I’m toying with the idea of using css-grid.
It looks pretty powerful for changing layout easily without relying on bootstrap, and makes the code easy to read/maintain. The big drawback seems to be that IE only has partial support (need to use a specific IE prefix tag).
I’d be interested to hear if anyone is using this for a production-ready site yet?
I would definitely recommend using it, but it depends on your client, really. Personally, I’m fine with those who don’t have it yet to get a default mobile layout (or single column layout). But a lot of people don’t have the vision to see this as a virtue of the web, so if you’re designing for money, you have to be sensitive to that.
I have used CSS Grid for my very first and only live website (not for a client), I tried many responsive methods and techniques and in my experience none could be easily implemented as CSS Grid, add on that I had written much less code with it (compared to other methods) to achieve the final result.
I love it, despite the fact that not every browser supports it. For example, UC Browser, Opera Mini and IE. But I am taking the risk as eventually it will have wider support in the future.
In Google Analytics I have seen a lot of 100% Bounce Rate, with further investigation I found out that a whole bunch of them are due to the fact that those users browse using non-supported browsers. As the website looks broken (not showing Grid) so eventually they quit from the first glance.
I guess you have to evaluate your own situation and decide upon that.
Css grid is just another (rather large) tool in the css toolbox. It has nothing to do with a framework like bootstrap as such which could of course use css grid if you needed to.
I believe css grid is still too early to use but if your site stats are modern browsers only then it’s worth a risk. If you are developing for a client then make sure the client is aware of browser support.
As I mentioned earlier css grid is another useful tool in the css toolbox but it does come with some complexity that will take a while to understand fully. It is very powerful but I don’t see that the run of the mill coder is really going to get to grips with it easily.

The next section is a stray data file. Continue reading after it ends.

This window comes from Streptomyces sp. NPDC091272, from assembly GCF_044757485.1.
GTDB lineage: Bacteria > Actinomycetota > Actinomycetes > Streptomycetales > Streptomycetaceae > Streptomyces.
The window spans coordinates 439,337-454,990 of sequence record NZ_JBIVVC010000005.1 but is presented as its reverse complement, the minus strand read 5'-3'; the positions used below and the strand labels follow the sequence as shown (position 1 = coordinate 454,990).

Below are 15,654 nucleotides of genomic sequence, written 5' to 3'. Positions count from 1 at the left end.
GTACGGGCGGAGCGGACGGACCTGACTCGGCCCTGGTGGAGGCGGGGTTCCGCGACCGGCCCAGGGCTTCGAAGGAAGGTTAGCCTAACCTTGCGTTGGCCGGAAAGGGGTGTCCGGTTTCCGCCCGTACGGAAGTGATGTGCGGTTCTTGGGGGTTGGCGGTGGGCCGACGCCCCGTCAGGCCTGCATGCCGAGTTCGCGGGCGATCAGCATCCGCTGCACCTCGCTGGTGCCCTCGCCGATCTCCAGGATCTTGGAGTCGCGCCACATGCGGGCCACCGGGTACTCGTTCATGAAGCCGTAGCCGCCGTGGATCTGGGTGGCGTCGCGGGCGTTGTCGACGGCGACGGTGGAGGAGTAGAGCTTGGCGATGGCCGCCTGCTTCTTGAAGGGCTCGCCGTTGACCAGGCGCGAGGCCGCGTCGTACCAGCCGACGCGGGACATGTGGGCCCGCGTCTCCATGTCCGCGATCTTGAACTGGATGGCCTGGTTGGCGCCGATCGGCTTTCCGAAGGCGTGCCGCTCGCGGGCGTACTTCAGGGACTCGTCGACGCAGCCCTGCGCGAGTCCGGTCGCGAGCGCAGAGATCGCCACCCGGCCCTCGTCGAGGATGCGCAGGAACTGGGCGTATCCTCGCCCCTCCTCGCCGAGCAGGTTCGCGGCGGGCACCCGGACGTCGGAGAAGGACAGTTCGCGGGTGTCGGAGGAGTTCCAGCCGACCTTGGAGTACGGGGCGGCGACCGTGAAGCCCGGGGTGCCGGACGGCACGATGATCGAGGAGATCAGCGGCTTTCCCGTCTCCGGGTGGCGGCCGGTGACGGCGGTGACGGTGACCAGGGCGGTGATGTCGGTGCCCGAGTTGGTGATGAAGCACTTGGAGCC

I also note that once you’ve built your site with grid it’s not so easy to go back and tweak something a few weeks later because you have to understand the way it’s been built first. It’s quite awkward to debug someone else’s grid unlike the general css properties or indeed flex box ( which is far simpler than grid). Maybe it will get easier the more I use it which has happened with flex.
My approach with things like flexbox and grid is that I will only use them if there is no simpler way to do something. Don’t use them unless you have identified a need for them. If you are not using the powerful layout mechanisms or behaviours of flexbox or grid then there is not much reason to use them (aside from the slight performance issues of flex and grid).
It may well be that in the future everyone just uses grid but I think it’s a bar set too high for some people.
Funnily enough I’m currently building 2 new sites, both of which use CSS grid. Fortunately for both their existing visitor demographics show usage of non-grid compatible browsers is <2% so I’m not providing any fallbacks - for those few visitors the content will simply display in a linear fashion.
It’s a new website, migrated from a Facebook business page so unfortunately there isn’t a simple way I can see of retrieving demographic statistics. Also, it’s for my sister.
I didn’t think many were using it, good to see a few on here are adopting already - as I didn’t want to dive in with two feet without knowing of any pitfalls!
I might work towards this form of progressive enhancement, with a soft warning about switching their browser if they’re using IE.
I didn’t think css-grid is a large tool? From my understanding, it makes RWD easier to accomplish (which is where I was relating it to Bootstrap) - e.g. no more floats to make the css work etc. I’m saying this with very little knowledge of web design by the way, so I hope I’m not creating any fake news… just wanting to learn so appreciate any insight given
Have you came across any drawbacks yet apart from browser support?
No it will still be up to you to make the site responsive. Html on its own is 100% responsive - it’s only when you add CSS that it starts to fall apart
Css grid will allow you to lay out the page in specific ways not possible before but you still have to take care to make it responsive. I still see many broken sites using flexbox because care was not taken.
Css grid is as it names suggests a way of aligning content in rows and columns in various ways but you will still need flexbox and other css properties inside the grid to achieve the effect you want. Stop thinking of it as a framework but simply another very good tool in the toolbox. As with all tools you use the right tool for the job in hand. If everything looks like a nail…
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